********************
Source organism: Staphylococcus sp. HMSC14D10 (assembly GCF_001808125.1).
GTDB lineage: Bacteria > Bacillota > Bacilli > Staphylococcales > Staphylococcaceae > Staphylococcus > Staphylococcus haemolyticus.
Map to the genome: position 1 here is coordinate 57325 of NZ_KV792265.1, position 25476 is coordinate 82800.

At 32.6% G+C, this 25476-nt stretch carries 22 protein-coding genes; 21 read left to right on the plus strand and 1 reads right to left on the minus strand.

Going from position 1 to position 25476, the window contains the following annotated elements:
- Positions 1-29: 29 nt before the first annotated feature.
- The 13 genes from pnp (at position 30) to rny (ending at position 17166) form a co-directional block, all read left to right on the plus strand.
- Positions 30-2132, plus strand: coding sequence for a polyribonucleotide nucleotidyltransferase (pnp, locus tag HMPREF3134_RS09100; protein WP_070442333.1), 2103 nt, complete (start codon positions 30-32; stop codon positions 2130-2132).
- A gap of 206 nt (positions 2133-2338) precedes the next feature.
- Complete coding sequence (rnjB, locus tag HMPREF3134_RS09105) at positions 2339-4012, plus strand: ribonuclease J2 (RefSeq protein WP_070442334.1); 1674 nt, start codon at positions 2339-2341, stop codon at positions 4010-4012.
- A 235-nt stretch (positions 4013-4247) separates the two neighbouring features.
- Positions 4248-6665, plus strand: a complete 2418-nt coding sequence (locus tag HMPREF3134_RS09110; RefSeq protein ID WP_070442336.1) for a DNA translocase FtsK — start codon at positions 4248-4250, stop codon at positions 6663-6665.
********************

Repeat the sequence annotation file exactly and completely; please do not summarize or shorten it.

Source organism: Staphylococcus sp. HMSC14D10 (assembly GCF_001808125.1).
GTDB lineage: Bacteria > Bacillota > Bacilli > Staphylococcales > Staphylococcaceae > Staphylococcus > Staphylococcus haemolyticus.
Map to the genome: position 1 here is coordinate 57325 of NZ_KV792265.1, position 25476 is coordinate 82800.

At 32.6% G+C, this 25476-nt stretch carries 22 protein-coding genes; 21 read left to right on the plus strand and 1 reads right to left on the minus strand.

Going from position 1 to position 25476, the window contains the following annotated elements:
- Positions 1-29: 29 nt before the first annotated feature.
- The 13 genes from pnp (at position 30) to rny (ending at position 17166) form a co-directional block, all read left to right on the plus strand.
- Positions 30-2132, plus strand: coding sequence for a polyribonucleotide nucleotidyltransferase (pnp, locus tag HMPREF3134_RS09100; protein WP_070442333.1), 2103 nt, complete (start codon positions 30-32; stop codon positions 2130-2132).
- A gap of 206 nt (positions 2133-2338) precedes the next feature.
- Complete coding sequence (rnjB, locus tag HMPREF3134_RS09105) at positions 2339-4012, plus strand: ribonuclease J2 (RefSeq protein WP_070442334.1); 1674 nt, start codon at positions 2339-2341, stop codon at positions 4010-4012.
- A 235-nt stretch (positions 4013-4247) separates the two neighbouring features.
- Positions 4248-6665, plus strand: a complete 2418-nt coding sequence (locus tag HMPREF3134_RS09110; RefSeq protein ID WP_070442336.1) for a DNA translocase FtsK — start codon at positions 4248-4250, stop codon at positions 6663-6665.